“For some students, there have been significant barriers to learning and personal or family circumstances that have impacted their ability to attend school, such as family financial stress, job insecurity, food insecurity, diverse housing needs, domestic abuse and increased levels of mental health concerns. During school closures, the supervision of underserved students has been reduced and access to a caring and safe adult has been limited for some students.” (p.2)

The plan goes into detail about how both elementary and secondary kids are affected by problems since 2017 in areas like happiness hopefulness for the future, stress, worry and loneliness (p. 6)

The Board’s Equity Policy “acknowledges that Equity of opportunity and Equity of access to our programs, services, and resources are critical to the achievement of successful outcomes for our students, employees, and parent/guardian, Caregivers and community partners” and goes on to affirm “The child must be at the centre of the decision” made about them.

This is at odds with what has happened regarding these two students and maybe others across the system who have had a tough grade 12 year and need to improve their marks to carry on with their future.


Response to returning grade 12 students

Why can’t Richview give returning kids a break? According to a statement from Richview in response to a recent a CBC news inquiry, the school has a capacity of 870 kids, but 1070 are in the building. Grade 12 students are 46 over the limit.  Based on this information, the school was closed to kids who wanted to return for a fifth year. Principal Lucie Kletke told me that students are still calling to come back, but the school can’t develop a timetable for them. While there isn’t a board policy concerning returning grade 12 students, she said that the decision to close it to fifth year kids is a “school practice.” As for exceptions, she asks why one student should get back into Richview when others aren’t allowed.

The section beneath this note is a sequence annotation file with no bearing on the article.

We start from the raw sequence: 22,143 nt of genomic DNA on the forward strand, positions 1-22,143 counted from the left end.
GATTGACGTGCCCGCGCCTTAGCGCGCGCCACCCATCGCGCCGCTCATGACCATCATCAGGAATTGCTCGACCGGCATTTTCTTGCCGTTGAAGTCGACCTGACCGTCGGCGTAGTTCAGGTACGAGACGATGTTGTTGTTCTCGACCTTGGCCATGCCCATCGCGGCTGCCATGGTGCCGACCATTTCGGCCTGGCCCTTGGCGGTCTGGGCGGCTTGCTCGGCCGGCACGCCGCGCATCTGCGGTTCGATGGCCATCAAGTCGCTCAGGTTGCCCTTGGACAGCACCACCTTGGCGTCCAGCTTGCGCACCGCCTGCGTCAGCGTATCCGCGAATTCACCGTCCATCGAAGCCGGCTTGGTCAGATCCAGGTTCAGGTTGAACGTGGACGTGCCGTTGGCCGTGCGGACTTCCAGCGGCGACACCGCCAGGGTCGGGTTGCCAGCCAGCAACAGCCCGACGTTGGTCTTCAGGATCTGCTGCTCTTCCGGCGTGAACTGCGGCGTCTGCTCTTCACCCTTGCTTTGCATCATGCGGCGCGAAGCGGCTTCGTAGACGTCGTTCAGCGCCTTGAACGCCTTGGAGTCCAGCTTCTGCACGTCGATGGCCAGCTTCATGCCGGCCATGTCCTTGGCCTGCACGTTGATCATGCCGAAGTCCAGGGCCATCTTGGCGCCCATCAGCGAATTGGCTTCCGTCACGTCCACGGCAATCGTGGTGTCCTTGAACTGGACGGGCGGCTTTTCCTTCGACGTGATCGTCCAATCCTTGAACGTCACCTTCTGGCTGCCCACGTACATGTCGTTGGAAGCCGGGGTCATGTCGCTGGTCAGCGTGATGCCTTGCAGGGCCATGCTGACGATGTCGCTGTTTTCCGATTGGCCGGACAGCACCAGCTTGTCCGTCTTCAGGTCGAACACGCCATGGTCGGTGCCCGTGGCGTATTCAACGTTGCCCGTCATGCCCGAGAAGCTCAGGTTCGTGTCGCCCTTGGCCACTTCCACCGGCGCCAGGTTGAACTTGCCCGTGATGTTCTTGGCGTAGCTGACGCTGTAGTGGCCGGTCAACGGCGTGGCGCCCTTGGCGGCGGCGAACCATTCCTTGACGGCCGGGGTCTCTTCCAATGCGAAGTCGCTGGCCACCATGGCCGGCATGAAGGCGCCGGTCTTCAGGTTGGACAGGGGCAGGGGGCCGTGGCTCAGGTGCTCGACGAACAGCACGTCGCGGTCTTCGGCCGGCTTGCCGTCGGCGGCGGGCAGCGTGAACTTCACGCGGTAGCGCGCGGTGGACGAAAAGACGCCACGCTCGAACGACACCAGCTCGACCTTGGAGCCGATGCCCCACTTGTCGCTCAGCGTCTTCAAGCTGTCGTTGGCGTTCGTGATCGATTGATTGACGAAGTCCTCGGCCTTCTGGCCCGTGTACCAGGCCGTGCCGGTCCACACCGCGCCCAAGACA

A 2016 report for the TDSB’s Planning and Priorities Committee offers more detail. Richview has been over-enrolled for quite some time. As far back as 2012, the school was at 117 percent capacity and the report projected enrollments of 1105 by 2021-22. The issue has been understood for years. Despite this, the school has maintained a French Immersion programme, drawing kids from other areas, and has consistently taken in athletes for a fifth year going back at least as far as 2010. Only this year, was the school was closed to returning students.

There is also the question of the grade 12 cohort. If it is over-enrolled by over 40 kids surely that would offer a rationale for extra staffing. This all becomes a bit more curious as the school has made 2 long term occasional postings to cover grade 11 extended French, Grade 12 French Immersion, student success and grade 9 English and gym. These run to the end of June. Ms. Kletke has not yet responded to my email and phone call asking if these postings are to cover teachers on long-term leave or if they are additional staff to fill in timetable gaps.


Where things stand now

As it stands now, neither Pedro or Daishawn have been admitted for the final semester of the 2022-23 school year. Both have tried getting the credits they need at Burnhamthorpe CI, but that is an adult day school and neither of the two students feels comfortable attending a school for adults. What about another school? Daishawn told me that he doesn’t want to leave an environment like Richview where’s he’s felt safe and comfortable since grade 9. Pedro has similar feelings as well as being avid about playing sports – but he’s been told he won’t be able to join a team at another school. Both say that they are willing to take one of the courses they need online, if only they could come back to Richview for the other one.

As he looked back over the years when other – in some cases white – athletes were allowed back for a fifth year, Daishawn said that some of them left the school as soon a football season was over. He wants to come back and improve his average, not just his football statistics. So why does he have to struggle to get a place? “I feel like this whole situation is a race thing,” he says. That is certainly an issue the school needs to address.

The bottom line though is that two students who have attended and participated in Richview school life since they were in grade 9, just want to come back to their school and complete their final high school courses. This is a real test of the TDSB’s willingness to address the setbacks and mental health stresses caused by the pandemic and show flexibility when it comes to helping students get ready for the next step in their academic careers.

“A monument more lasting than bronze”